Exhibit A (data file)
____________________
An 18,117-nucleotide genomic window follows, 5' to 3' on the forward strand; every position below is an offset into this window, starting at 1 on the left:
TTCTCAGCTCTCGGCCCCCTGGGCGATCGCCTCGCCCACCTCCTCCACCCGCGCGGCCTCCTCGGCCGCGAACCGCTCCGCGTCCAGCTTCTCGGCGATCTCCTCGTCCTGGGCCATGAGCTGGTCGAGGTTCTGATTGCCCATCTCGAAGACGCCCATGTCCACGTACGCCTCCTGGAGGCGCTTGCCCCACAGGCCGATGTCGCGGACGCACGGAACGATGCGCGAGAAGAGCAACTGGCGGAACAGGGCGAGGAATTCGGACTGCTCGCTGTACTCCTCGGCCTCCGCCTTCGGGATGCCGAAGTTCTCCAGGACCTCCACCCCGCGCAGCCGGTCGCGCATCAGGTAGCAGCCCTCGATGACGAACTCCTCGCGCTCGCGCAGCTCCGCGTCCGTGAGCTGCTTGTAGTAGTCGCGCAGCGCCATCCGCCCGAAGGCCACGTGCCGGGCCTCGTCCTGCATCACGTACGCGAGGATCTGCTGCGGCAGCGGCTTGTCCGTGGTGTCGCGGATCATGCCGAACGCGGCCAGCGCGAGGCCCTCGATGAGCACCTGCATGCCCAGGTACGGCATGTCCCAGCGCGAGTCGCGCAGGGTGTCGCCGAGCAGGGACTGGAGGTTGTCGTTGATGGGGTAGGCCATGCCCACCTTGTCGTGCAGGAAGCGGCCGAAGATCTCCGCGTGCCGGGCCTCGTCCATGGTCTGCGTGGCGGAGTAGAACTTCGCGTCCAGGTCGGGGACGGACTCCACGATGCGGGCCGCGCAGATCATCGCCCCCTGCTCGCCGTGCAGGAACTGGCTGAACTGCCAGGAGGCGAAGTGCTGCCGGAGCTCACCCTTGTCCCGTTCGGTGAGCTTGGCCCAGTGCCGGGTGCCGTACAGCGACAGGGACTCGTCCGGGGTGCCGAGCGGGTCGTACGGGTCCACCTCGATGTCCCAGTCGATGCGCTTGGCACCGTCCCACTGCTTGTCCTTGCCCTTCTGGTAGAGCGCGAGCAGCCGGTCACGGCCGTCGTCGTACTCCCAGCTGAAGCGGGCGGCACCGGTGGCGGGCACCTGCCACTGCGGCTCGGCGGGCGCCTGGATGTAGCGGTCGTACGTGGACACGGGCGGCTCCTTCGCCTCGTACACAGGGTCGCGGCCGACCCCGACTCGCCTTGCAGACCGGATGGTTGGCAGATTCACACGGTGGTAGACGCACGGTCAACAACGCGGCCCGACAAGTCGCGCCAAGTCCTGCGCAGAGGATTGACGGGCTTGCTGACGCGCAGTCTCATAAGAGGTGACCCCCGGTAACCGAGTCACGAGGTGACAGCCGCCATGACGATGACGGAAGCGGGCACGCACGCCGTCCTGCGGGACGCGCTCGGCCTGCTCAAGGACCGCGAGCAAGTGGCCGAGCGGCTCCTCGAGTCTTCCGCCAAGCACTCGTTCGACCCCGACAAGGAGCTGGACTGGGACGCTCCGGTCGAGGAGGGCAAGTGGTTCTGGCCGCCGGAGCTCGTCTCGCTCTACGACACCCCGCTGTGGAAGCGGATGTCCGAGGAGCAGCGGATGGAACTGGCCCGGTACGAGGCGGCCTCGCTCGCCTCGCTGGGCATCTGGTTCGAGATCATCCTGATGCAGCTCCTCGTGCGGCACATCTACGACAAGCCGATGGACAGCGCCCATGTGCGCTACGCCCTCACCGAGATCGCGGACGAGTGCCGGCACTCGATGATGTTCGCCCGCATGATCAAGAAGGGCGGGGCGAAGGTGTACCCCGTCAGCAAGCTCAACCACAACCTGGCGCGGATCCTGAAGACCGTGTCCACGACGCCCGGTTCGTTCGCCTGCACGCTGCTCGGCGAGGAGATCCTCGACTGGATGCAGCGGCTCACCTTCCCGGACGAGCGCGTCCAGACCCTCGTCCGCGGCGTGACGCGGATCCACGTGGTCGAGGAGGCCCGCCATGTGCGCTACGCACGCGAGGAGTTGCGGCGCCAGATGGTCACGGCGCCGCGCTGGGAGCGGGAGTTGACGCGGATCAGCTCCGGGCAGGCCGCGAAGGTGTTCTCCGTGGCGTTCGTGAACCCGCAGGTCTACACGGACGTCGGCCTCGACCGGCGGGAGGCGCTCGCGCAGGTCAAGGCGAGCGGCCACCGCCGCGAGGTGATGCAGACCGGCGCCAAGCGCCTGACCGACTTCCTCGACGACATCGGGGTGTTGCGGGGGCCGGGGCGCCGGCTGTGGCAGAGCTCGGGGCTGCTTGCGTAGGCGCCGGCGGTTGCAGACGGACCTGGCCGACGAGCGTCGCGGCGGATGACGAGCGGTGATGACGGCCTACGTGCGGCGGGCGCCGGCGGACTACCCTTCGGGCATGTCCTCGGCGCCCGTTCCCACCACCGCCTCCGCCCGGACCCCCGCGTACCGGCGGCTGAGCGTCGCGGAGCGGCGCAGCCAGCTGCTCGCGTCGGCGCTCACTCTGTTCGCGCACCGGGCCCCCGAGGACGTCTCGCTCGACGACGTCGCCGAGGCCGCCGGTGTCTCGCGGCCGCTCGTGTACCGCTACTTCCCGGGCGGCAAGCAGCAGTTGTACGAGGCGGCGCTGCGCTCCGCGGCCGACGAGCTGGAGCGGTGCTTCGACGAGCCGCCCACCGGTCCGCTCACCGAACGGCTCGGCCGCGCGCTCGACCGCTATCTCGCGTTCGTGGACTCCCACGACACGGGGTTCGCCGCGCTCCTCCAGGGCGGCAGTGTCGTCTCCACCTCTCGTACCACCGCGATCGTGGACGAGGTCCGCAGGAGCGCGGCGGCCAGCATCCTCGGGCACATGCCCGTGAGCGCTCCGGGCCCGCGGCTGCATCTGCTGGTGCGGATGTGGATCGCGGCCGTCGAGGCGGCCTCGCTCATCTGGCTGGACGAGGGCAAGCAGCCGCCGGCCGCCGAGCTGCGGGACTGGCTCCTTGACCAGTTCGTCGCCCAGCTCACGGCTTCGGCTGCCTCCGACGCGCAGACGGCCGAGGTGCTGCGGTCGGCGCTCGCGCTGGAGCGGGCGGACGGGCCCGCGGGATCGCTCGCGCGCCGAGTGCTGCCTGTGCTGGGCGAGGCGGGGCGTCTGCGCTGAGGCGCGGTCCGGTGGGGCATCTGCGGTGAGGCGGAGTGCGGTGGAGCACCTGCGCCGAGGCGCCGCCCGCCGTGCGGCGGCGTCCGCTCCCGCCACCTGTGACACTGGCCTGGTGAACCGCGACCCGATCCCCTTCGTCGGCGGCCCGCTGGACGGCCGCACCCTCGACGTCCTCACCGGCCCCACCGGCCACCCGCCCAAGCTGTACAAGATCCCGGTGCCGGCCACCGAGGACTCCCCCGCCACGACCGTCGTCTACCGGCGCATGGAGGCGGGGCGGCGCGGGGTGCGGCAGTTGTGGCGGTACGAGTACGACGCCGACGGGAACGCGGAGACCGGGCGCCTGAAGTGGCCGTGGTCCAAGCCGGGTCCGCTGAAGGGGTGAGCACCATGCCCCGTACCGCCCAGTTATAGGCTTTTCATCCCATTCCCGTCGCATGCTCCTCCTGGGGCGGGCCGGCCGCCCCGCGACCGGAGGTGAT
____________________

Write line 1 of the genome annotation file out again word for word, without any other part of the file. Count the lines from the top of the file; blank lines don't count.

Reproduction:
An 18,117-nucleotide genomic window follows, 5' to 3' on the forward strand; every position below is an offset into this window, starting at 1 on the left: